Abstract:The 2020 constitutional changes considerably increase presidential powers while sending mixed signals about presidential transition. The main driver of the amendments were term limits. The “zeroing” of Putin’s presidential terms enhances certainty for himself by fostering uncertainty for others. But there is more to the amendments: Numerous changes are not new, they simply align sub-constitutional powers the presidency had been accumulating with the constitutional text. The embedding of term limit circumvention in a comprehensive constitutional overhaul is a risk-hedging strategy to avert resistance by weakening the signal about Putin’s intentions. Constitutional changes are therefore an instrument of elite coordination. The amendments also increase presidential flexibility. This expedited regime personalization is detrimental to governance and will make repression more prevalent. But it also creates more risks for Putin. Irregardless of how presidential succession will play out, Putin’s legacy will be a highly personalized authoritarian regime with a constitutionally unconstrained presidency.
Constitution, Authoritarianism, and Bad Governance: The Case of Russia
Vladimir Gel’man, Professor, European University at St. Petersburg and the University of Helsinki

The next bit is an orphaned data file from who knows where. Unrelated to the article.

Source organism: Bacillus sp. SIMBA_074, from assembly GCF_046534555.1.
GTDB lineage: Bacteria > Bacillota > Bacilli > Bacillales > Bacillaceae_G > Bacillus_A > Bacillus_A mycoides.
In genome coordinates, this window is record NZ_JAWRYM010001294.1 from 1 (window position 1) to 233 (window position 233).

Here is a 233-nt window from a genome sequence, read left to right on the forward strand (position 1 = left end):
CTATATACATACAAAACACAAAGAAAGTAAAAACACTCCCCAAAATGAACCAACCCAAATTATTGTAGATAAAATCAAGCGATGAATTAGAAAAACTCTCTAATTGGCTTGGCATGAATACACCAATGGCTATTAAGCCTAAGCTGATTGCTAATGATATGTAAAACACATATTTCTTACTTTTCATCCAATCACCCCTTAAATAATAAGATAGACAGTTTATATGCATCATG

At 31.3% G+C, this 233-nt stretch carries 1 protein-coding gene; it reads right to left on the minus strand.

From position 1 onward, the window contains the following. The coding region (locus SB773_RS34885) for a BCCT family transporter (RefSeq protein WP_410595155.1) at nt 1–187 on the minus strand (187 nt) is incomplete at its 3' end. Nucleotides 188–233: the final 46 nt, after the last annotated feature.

Abstract: Among many arguments for constitutional changes presented in the wake of the 2020 campaign for the popular vote in Russia, there was the idea that “cementing” Russia’s political landscape for the sake of the regime’s durability would serve as a tool for improvement of quality of governance. This argument, in a way, followed the essential point of Mancur Olson describing many autocrats across the globe as “roving bandits” with their short-term time horizons and incentives for predatory behavior. To what extent may the constitutional extension of the time horizon of Russia’s authoritarian regime contribute to conversion of Russia’s state officials and top managers from the “roving” to the “stationary” model, in Olson’s terms? On the basis of previous research, I argue that the nature of Russia’s political regime – electoral authoritarianism under personalist rule – prevents such a trajectory of further evolution. Indeed, the set of constitutional changes adopted in Russia in July 2020 is likely to preserve bad governance as a mechanism of maintenance of politico-economic order, as intentionally built and developed during the post-Soviet period. While certain technocratic solutions for Russia’s governance, aimed at “fool-proofing”, may avert the risks of major disasters, under conditions of durable authoritarianism the use of these devices will not result in major advancements in the quality of governance. Rather, they may contribute to further decay and aggravation of the numerous vices of bad governance.